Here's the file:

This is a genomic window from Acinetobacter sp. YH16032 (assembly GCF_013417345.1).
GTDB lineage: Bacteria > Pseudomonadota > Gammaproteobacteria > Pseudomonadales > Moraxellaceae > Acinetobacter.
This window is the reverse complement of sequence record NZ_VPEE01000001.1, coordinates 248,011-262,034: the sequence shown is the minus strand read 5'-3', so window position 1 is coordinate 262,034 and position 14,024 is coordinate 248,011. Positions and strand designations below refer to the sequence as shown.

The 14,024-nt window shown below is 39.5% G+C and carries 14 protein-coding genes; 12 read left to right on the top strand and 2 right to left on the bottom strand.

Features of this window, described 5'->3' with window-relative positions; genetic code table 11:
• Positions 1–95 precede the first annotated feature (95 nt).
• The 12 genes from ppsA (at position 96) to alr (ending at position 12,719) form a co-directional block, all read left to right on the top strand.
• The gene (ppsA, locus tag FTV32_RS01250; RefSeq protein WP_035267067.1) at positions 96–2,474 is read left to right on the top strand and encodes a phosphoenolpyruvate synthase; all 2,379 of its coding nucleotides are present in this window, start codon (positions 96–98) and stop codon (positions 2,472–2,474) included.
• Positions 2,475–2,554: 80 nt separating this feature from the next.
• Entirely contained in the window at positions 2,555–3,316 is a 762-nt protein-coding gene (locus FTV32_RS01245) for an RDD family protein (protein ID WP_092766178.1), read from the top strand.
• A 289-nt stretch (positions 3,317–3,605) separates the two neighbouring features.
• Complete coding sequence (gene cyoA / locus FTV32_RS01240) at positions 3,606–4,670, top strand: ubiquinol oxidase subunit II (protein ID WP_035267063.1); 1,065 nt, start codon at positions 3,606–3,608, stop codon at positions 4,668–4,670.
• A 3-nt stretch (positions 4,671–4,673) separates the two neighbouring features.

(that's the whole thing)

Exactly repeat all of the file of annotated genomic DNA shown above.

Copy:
This is a genomic window from Acinetobacter sp. YH16032 (assembly GCF_013417345.1).
GTDB lineage: Bacteria > Pseudomonadota > Gammaproteobacteria > Pseudomonadales > Moraxellaceae > Acinetobacter.
This window is the reverse complement of sequence record NZ_VPEE01000001.1, coordinates 248,011-262,034: the sequence shown is the minus strand read 5'-3', so window position 1 is coordinate 262,034 and position 14,024 is coordinate 248,011. Positions and strand designations below refer to the sequence as shown.

The 14,024-nt window shown below is 39.5% G+C and carries 14 protein-coding genes; 12 read left to right on the top strand and 2 right to left on the bottom strand.

Features of this window, described 5'->3' with window-relative positions; genetic code table 11:
• Positions 1–95 precede the first annotated feature (95 nt).
• The 12 genes from ppsA (at position 96) to alr (ending at position 12,719) form a co-directional block, all read left to right on the top strand.
• The gene (ppsA, locus tag FTV32_RS01250; RefSeq protein WP_035267067.1) at positions 96–2,474 is read left to right on the top strand and encodes a phosphoenolpyruvate synthase; all 2,379 of its coding nucleotides are present in this window, start codon (positions 96–98) and stop codon (positions 2,472–2,474) included.
• Positions 2,475–2,554: 80 nt separating this feature from the next.
• Entirely contained in the window at positions 2,555–3,316 is a 762-nt protein-coding gene (locus FTV32_RS01245) for an RDD family protein (protein ID WP_092766178.1), read from the top strand.
• A 289-nt stretch (positions 3,317–3,605) separates the two neighbouring features.
• Complete coding sequence (gene cyoA / locus FTV32_RS01240) at positions 3,606–4,670, top strand: ubiquinol oxidase subunit II (protein ID WP_035267063.1); 1,065 nt, start codon at positions 3,606–3,608, stop codon at positions 4,668–4,670.
• A 3-nt stretch (positions 4,671–4,673) separates the two neighbouring features.